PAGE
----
Ageism, Sexism, Racism: Alive and Well

by Michael Haberman on September 5, 2008 · 0 comments


If you have been watching any of the coverage of the U.S. presidential election you realize that people can get pretty passionate about their choices for candidates. That is one of the things that makes the process interesting. People have differences in how they think taxes, energy, war, employment, unemployment, immigration, natural disasters, the economy and a hundred other issues should be dealt with. And discussion/debate on those issues is healthy. Perhaps better solutions are discovered during that process.

But if you have been paying attention you have also seen an ugly side of the process. Rather than healthy debate we have seen biases bared, biases based on race, sex, age, lifestyle and even disability. Biases, for or against a candidate, are, in my opinion not a healthy way to choose a leader. We have seen these biases early on in the Democrat Party process. People wanting Obama exclusively because he is “black” or wanting Clinton because she is a woman. On the Republican side there has been sexism in the critique in the hairstyle of Palin and in her drive and ambition. Who really cares what a leaders hair looks like? Or in asking whether she could care for her family and be a VP. Asked of any male candidates? Not that I have heard. The personal criticism of McCain hits both disability bias and ageism. I have heard people say he looks funny because of the way he holds his arms. Well that happens when they have been broken and not healed correctly. I have heard others call him that “sad, little old white man” and question whether someone his “age” can lead.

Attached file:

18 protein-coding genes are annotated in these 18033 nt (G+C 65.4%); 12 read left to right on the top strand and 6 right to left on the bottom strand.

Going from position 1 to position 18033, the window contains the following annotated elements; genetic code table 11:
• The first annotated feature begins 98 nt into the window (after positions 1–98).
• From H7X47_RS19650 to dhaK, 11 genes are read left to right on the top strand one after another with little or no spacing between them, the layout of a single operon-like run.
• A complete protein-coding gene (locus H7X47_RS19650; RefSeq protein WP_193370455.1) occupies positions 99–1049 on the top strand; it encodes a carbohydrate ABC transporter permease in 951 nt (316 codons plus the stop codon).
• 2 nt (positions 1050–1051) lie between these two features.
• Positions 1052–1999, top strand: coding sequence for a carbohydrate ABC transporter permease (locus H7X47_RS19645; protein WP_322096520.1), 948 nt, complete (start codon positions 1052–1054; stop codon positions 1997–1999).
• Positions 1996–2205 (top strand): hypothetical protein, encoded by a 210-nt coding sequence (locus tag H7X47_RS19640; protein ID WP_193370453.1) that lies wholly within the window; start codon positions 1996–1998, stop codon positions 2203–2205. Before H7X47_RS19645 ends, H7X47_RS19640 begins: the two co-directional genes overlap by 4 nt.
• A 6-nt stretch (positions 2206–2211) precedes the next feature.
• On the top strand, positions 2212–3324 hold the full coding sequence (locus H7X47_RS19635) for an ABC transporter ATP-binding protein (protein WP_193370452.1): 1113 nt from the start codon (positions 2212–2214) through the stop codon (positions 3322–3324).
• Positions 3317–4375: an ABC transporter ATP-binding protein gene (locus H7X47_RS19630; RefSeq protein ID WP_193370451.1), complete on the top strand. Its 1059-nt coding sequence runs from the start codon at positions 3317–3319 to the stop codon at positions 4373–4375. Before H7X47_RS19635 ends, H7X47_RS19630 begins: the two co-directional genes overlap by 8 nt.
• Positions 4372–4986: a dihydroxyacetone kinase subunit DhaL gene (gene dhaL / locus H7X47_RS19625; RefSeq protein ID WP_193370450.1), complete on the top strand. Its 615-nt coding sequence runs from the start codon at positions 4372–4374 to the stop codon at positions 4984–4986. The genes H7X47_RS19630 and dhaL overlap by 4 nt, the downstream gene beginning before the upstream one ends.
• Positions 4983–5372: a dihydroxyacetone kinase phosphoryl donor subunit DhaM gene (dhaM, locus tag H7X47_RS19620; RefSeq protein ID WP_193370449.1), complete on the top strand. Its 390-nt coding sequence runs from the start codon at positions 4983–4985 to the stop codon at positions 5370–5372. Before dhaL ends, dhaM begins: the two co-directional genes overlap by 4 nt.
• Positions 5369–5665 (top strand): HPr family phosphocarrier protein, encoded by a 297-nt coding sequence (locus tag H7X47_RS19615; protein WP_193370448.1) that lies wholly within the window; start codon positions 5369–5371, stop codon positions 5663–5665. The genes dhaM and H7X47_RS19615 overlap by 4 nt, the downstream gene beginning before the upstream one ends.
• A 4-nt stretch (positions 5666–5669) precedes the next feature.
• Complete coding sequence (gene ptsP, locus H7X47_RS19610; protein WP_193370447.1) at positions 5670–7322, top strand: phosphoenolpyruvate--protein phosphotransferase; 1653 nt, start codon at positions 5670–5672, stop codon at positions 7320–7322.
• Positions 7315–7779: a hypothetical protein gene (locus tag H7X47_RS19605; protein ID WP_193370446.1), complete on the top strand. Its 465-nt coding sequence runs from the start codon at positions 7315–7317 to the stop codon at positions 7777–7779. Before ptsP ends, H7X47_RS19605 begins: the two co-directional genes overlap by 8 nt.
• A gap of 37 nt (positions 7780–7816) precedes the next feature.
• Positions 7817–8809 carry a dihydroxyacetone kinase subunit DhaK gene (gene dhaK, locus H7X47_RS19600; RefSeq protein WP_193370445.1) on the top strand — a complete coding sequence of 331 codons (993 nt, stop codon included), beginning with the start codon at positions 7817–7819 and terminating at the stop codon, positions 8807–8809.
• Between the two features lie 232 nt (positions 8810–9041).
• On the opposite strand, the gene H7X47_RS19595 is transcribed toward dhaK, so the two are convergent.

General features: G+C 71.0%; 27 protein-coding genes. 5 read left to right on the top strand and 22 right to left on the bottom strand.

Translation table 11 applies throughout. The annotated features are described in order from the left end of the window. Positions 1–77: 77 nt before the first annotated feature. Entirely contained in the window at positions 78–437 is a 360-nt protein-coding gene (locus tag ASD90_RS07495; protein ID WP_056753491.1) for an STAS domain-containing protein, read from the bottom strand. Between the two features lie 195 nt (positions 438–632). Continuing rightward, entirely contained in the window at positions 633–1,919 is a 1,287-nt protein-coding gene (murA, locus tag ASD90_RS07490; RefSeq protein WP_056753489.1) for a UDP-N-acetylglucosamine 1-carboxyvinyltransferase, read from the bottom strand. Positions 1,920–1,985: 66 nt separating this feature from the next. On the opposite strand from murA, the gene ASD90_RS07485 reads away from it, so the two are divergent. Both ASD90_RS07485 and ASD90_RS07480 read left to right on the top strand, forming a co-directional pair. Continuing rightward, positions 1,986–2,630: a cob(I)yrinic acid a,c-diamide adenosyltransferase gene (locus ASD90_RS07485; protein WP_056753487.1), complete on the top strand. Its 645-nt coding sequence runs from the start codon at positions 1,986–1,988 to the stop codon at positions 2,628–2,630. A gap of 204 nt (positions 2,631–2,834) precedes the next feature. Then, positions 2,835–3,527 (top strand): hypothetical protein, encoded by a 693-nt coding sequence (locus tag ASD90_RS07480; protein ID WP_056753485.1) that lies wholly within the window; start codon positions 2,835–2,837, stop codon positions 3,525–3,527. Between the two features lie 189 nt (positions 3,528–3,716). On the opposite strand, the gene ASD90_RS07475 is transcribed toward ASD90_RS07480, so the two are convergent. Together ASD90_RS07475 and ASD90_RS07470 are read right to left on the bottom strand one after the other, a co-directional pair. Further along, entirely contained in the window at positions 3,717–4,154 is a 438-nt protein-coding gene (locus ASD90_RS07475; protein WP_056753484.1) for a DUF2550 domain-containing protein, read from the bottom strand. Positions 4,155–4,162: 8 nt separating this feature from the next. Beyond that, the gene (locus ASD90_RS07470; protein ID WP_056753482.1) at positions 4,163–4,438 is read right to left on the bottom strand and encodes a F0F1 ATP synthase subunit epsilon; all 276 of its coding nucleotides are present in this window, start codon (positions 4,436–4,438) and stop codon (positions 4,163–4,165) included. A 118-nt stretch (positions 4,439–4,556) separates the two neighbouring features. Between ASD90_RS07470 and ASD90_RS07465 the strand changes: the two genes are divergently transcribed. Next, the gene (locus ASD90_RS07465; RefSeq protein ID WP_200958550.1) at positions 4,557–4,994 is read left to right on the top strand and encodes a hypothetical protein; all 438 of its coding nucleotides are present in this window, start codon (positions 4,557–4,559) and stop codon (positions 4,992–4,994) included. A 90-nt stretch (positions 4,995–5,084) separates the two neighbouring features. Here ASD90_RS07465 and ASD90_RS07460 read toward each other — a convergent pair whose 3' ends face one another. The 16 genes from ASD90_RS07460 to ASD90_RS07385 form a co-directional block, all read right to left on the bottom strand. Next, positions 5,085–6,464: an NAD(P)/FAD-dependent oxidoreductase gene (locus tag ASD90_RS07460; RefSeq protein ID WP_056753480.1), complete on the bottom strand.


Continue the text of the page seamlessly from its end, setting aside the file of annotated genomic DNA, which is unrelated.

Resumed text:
Preferring, or not preferring, a candidate based on color of skin, gender, age, or disability is not the way to select your leader. The thing that distresses me the most about this is all those things I have heard or read have been expressed by people in Human Resources. That line about color of skin, gender, age or disability should sound damn familiar!

In my opinion, if you are in HR and have expressed these points of view then I think you should consider a change of profession. If you are going to let these things sway you in your choice of leadership, then in all likelihood they will sway you in your choice of employees, trainees, promotees and demotees. And that has no place in our profession.

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